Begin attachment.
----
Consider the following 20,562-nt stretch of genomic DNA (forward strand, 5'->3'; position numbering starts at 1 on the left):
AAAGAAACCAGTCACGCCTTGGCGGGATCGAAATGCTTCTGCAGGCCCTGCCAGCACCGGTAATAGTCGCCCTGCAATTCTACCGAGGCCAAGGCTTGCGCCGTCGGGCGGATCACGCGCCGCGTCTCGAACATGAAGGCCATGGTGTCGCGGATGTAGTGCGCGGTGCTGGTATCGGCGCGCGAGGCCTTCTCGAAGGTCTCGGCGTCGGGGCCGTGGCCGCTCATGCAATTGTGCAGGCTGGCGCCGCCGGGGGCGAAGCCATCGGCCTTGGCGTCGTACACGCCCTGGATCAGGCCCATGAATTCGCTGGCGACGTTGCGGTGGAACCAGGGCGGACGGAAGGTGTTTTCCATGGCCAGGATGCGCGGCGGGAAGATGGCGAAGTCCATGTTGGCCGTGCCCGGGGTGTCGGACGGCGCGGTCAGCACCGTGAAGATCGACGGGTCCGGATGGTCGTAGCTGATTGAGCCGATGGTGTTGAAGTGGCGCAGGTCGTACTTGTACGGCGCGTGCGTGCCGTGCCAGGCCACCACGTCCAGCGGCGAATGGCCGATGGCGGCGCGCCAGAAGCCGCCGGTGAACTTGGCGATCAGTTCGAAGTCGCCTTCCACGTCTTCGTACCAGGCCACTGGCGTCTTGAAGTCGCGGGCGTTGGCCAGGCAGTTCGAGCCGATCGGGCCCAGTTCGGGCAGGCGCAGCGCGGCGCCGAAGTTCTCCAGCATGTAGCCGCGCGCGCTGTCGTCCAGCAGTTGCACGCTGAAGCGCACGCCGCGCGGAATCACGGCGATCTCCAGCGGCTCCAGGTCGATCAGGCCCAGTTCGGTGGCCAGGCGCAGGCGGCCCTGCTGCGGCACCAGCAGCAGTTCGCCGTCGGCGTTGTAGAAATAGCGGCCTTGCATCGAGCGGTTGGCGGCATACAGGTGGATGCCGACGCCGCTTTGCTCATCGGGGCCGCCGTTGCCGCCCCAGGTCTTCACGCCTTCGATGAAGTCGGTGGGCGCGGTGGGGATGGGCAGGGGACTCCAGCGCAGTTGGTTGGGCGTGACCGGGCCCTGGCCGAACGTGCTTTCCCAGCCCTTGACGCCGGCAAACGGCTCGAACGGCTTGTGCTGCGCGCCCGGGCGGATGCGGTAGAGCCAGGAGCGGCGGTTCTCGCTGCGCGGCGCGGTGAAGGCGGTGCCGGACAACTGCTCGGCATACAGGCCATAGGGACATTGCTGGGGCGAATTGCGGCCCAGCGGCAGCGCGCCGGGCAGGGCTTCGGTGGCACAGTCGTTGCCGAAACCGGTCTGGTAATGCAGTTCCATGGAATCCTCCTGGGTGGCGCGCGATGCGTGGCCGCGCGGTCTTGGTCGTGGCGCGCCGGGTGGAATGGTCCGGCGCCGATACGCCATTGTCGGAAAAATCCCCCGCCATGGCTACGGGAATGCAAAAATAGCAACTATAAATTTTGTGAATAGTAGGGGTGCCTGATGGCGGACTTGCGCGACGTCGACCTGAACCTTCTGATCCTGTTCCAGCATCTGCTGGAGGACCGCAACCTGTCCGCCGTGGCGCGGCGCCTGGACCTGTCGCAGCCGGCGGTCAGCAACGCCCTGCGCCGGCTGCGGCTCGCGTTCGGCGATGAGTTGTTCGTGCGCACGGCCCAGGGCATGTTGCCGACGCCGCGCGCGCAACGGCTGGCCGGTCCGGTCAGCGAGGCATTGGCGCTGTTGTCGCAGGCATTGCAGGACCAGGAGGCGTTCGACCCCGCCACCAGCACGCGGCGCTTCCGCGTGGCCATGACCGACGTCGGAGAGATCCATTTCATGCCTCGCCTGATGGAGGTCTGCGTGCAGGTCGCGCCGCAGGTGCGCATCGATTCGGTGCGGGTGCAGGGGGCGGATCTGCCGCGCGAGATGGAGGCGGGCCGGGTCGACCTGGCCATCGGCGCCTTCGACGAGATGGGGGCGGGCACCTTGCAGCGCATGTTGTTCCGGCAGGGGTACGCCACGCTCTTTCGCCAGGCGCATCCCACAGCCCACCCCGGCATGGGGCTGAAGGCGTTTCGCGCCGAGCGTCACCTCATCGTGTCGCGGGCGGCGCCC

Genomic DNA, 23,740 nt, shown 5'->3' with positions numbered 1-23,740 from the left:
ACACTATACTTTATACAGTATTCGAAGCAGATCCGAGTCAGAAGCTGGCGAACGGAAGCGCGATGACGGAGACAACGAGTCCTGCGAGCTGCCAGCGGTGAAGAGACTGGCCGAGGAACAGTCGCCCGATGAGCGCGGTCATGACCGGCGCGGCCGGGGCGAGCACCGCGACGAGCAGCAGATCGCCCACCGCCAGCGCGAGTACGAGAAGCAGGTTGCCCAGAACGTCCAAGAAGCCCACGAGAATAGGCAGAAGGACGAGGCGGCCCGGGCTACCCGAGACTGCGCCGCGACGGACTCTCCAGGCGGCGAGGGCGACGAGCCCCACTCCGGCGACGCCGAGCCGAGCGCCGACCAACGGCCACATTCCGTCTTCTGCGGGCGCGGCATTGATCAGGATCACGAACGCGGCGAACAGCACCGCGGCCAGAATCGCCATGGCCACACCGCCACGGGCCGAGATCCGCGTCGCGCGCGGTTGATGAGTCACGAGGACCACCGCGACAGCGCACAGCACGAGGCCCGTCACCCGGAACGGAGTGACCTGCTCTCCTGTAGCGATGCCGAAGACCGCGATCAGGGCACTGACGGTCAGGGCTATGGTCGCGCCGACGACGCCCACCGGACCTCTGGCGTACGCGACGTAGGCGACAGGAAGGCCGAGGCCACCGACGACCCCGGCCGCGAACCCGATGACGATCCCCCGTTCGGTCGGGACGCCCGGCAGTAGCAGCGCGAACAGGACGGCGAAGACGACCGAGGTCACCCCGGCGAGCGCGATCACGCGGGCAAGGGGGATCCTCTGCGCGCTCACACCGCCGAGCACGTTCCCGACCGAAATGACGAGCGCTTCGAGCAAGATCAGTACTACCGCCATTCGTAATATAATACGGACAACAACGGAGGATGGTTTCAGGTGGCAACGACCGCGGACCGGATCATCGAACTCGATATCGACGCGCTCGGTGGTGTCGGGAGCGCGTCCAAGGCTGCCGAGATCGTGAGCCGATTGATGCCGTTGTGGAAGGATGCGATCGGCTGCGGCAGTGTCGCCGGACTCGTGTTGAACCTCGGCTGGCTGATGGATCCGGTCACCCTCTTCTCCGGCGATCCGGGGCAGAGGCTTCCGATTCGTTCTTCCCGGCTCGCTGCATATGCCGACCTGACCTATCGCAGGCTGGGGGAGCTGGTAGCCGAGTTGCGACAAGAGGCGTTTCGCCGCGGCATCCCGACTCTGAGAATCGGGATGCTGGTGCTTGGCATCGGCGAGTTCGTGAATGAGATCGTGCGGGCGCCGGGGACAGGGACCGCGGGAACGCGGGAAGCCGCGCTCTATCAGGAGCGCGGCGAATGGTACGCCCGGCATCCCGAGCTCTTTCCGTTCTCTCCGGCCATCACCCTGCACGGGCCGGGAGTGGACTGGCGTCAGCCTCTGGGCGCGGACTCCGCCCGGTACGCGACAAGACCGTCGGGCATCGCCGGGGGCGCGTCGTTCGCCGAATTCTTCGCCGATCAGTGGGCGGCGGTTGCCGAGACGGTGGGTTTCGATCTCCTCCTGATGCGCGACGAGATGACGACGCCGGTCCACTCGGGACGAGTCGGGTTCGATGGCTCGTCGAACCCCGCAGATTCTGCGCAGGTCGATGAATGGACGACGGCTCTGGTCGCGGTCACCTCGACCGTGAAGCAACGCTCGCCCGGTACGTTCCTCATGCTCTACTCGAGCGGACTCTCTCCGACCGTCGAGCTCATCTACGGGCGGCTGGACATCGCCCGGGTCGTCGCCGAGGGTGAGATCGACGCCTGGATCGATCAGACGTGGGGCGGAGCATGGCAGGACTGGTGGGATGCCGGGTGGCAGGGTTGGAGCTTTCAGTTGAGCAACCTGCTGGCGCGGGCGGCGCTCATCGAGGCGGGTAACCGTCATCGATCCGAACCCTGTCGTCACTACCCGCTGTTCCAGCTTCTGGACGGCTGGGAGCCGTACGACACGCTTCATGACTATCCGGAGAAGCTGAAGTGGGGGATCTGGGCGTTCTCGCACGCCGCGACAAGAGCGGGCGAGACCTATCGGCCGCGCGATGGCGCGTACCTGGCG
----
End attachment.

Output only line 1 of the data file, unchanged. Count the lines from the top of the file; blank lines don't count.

Consider the following 20,562-nt stretch of genomic DNA (forward strand, 5'->3'; position numbering starts at 1 on the left):